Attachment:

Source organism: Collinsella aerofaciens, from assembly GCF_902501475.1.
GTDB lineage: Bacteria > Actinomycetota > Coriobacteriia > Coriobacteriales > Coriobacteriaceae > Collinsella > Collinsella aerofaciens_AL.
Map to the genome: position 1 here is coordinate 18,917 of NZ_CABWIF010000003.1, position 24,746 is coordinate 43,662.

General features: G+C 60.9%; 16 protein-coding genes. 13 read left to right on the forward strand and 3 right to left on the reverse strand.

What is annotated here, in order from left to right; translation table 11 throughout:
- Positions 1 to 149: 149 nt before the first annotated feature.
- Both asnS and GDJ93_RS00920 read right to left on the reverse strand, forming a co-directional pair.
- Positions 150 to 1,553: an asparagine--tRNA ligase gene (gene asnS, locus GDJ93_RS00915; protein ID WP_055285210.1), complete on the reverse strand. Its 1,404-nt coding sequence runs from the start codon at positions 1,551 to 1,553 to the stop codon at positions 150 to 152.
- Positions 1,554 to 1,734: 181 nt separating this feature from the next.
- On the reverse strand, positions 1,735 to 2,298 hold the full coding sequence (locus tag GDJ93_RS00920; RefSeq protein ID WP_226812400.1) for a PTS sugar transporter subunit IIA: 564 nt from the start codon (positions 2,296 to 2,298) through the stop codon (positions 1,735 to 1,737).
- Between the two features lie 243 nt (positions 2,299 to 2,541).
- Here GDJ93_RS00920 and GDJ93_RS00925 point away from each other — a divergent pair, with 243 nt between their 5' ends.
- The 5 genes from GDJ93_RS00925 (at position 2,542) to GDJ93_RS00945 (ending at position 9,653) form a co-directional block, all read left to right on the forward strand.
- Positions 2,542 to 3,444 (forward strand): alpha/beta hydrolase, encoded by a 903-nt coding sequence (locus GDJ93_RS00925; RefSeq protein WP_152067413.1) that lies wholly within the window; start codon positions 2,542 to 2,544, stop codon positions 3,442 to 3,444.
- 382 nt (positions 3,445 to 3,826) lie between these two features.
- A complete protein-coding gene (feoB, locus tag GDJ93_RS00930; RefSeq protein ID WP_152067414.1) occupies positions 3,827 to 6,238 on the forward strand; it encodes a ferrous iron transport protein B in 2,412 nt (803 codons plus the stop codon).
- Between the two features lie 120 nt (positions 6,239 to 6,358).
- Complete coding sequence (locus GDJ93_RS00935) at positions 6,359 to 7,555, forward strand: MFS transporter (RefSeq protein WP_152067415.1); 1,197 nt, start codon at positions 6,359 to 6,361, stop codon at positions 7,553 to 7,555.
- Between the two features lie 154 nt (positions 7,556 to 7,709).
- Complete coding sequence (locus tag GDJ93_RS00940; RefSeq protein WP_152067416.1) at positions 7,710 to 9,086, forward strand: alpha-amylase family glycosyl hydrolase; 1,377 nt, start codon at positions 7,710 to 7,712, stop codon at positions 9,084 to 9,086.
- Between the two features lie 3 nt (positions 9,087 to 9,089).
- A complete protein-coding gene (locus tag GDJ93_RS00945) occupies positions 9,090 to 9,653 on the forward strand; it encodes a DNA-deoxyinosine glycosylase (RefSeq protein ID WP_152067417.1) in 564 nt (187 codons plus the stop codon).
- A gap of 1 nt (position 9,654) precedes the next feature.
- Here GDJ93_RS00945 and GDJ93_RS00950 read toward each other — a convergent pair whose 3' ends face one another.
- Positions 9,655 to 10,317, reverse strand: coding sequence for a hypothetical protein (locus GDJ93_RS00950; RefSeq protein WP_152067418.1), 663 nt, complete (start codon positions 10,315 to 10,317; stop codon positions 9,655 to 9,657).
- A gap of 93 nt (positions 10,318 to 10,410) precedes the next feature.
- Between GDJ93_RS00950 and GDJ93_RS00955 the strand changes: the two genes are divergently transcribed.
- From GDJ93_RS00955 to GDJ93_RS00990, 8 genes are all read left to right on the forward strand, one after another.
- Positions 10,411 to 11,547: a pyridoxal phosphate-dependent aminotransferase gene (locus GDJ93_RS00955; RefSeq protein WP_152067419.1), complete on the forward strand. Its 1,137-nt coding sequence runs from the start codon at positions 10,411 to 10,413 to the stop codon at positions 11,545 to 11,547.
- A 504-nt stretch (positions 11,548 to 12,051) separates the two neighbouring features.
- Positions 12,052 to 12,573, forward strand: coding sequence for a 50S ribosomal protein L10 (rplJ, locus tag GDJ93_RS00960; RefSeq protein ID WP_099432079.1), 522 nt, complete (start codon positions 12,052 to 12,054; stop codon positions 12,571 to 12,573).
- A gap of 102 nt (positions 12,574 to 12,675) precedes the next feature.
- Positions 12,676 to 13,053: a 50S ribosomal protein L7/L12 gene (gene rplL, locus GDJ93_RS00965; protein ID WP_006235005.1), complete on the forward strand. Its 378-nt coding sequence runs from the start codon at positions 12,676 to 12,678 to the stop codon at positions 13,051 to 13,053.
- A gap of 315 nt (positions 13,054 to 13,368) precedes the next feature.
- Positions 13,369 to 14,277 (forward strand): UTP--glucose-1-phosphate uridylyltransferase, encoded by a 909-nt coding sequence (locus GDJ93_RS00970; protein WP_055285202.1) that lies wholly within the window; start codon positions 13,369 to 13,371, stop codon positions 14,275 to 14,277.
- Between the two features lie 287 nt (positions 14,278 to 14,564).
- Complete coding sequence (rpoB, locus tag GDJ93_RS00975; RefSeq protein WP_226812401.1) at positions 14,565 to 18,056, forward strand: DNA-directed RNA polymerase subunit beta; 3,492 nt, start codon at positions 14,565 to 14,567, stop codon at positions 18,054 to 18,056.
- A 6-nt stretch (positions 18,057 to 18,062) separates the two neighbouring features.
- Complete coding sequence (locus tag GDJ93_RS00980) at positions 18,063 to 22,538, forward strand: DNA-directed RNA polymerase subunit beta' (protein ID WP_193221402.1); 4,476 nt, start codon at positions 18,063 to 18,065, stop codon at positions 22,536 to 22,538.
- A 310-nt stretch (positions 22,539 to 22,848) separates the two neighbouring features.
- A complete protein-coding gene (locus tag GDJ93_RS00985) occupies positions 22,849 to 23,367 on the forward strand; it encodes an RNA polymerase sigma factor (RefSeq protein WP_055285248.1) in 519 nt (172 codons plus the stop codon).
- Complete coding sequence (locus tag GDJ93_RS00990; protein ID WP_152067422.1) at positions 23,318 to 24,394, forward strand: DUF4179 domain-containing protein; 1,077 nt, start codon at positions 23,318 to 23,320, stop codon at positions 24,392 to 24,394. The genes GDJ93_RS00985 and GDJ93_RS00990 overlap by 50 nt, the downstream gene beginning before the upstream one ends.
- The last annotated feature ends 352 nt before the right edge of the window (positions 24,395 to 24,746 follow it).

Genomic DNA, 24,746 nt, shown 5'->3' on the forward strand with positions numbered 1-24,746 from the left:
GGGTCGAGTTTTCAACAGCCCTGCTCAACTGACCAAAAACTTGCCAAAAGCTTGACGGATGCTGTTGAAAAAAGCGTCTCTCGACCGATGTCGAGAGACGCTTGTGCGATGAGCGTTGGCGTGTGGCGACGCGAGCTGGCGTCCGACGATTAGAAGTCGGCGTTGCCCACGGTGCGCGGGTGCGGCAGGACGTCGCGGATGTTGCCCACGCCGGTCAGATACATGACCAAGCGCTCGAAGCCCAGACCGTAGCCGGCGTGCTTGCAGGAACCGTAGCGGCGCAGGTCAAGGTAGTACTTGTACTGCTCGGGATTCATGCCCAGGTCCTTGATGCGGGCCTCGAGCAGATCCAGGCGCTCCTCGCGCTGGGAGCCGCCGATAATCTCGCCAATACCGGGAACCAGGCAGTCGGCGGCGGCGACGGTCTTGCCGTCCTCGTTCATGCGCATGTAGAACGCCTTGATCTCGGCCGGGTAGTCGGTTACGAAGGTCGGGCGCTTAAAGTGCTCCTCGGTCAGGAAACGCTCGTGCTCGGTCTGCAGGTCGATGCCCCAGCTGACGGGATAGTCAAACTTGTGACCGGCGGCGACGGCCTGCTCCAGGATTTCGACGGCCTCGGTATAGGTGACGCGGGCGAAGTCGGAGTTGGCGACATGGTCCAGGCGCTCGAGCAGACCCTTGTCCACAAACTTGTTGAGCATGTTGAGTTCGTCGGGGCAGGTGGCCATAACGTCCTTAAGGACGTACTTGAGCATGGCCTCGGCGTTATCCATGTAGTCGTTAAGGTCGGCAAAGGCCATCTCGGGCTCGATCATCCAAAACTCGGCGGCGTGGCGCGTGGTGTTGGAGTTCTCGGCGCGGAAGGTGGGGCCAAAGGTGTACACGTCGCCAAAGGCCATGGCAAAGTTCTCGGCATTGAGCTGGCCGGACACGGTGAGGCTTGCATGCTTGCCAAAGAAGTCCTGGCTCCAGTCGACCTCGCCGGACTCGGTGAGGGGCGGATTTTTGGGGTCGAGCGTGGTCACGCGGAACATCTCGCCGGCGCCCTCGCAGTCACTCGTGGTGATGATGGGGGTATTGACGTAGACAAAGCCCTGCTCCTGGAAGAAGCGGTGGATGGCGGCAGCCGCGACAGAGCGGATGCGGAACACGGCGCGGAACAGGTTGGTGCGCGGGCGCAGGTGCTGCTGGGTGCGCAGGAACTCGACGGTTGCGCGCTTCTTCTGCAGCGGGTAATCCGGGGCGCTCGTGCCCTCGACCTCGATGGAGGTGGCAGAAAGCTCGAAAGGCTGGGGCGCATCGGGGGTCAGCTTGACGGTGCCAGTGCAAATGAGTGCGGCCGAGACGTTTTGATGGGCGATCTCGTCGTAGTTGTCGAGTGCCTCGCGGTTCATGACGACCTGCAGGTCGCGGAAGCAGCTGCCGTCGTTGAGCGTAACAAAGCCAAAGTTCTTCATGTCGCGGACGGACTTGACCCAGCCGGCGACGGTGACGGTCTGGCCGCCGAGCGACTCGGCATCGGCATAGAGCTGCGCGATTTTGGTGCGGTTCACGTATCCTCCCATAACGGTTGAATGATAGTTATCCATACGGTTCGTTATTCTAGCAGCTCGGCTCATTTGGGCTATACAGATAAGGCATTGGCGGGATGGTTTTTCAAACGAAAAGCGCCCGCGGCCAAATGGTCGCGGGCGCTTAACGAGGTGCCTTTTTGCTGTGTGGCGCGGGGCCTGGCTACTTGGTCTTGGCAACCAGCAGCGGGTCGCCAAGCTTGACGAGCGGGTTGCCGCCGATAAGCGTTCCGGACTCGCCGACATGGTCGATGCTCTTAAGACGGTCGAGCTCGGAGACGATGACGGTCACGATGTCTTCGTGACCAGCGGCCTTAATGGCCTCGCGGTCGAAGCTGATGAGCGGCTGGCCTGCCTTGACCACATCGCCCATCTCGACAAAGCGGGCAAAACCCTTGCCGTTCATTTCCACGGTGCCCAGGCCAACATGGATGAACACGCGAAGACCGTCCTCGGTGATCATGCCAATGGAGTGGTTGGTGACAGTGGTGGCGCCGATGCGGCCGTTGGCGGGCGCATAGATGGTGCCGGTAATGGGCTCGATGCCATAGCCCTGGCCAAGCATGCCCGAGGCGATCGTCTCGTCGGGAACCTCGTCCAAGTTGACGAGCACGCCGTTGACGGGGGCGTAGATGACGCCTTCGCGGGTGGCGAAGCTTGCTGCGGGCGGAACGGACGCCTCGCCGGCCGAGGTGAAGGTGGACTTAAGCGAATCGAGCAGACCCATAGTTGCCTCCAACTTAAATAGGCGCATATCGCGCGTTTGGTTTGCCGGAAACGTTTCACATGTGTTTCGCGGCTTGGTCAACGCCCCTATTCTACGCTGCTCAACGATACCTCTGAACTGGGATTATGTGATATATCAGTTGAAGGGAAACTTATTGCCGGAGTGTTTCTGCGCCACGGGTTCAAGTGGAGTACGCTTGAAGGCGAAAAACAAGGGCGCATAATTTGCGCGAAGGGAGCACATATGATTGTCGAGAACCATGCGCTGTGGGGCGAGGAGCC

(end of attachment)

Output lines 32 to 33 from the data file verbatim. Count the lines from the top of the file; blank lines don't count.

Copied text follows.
- A gap of 102 nt (positions 12,574 to 12,675) precedes the next feature.
- Positions 12,676 to 13,053: a 50S ribosomal protein L7/L12 gene (gene rplL, locus GDJ93_RS00965; protein ID WP_006235005.1), complete on the forward strand. Its 378-nt coding sequence runs from the start codon at positions 12,676 to 12,678 to the stop codon at positions 13,051 to 13,053.